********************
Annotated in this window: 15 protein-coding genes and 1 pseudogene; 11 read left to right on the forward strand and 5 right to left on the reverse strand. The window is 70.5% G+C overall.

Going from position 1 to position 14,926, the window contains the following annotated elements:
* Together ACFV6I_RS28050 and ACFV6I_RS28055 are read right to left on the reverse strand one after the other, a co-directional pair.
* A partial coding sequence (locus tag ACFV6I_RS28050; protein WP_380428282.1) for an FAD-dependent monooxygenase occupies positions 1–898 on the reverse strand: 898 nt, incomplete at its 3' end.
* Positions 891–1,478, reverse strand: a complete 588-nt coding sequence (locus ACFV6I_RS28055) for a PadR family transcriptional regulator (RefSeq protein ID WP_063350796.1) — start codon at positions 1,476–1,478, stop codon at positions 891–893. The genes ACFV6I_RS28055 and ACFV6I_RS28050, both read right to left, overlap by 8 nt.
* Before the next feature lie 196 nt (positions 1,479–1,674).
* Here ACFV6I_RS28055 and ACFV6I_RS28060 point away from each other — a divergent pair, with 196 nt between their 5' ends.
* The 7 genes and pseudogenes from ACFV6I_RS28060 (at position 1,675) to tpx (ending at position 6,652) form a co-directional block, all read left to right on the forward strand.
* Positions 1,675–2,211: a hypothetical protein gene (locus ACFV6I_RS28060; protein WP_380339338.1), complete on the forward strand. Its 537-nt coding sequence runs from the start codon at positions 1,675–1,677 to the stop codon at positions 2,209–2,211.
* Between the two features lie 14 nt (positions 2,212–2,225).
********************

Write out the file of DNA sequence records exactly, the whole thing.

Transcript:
Annotated in this window: 15 protein-coding genes and 1 pseudogene; 11 read left to right on the forward strand and 5 right to left on the reverse strand. The window is 70.5% G+C overall.

Going from position 1 to position 14,926, the window contains the following annotated elements:
* Together ACFV6I_RS28050 and ACFV6I_RS28055 are read right to left on the reverse strand one after the other, a co-directional pair.
* A partial coding sequence (locus tag ACFV6I_RS28050; protein WP_380428282.1) for an FAD-dependent monooxygenase occupies positions 1–898 on the reverse strand: 898 nt, incomplete at its 3' end.
* Positions 891–1,478, reverse strand: a complete 588-nt coding sequence (locus ACFV6I_RS28055) for a PadR family transcriptional regulator (RefSeq protein ID WP_063350796.1) — start codon at positions 1,476–1,478, stop codon at positions 891–893. The genes ACFV6I_RS28055 and ACFV6I_RS28050, both read right to left, overlap by 8 nt.
* Before the next feature lie 196 nt (positions 1,479–1,674).
* Here ACFV6I_RS28055 and ACFV6I_RS28060 point away from each other — a divergent pair, with 196 nt between their 5' ends.
* The 7 genes and pseudogenes from ACFV6I_RS28060 (at position 1,675) to tpx (ending at position 6,652) form a co-directional block, all read left to right on the forward strand.
* Positions 1,675–2,211: a hypothetical protein gene (locus ACFV6I_RS28060; protein WP_380339338.1), complete on the forward strand. Its 537-nt coding sequence runs from the start codon at positions 1,675–1,677 to the stop codon at positions 2,209–2,211.
* Between the two features lie 14 nt (positions 2,212–2,225).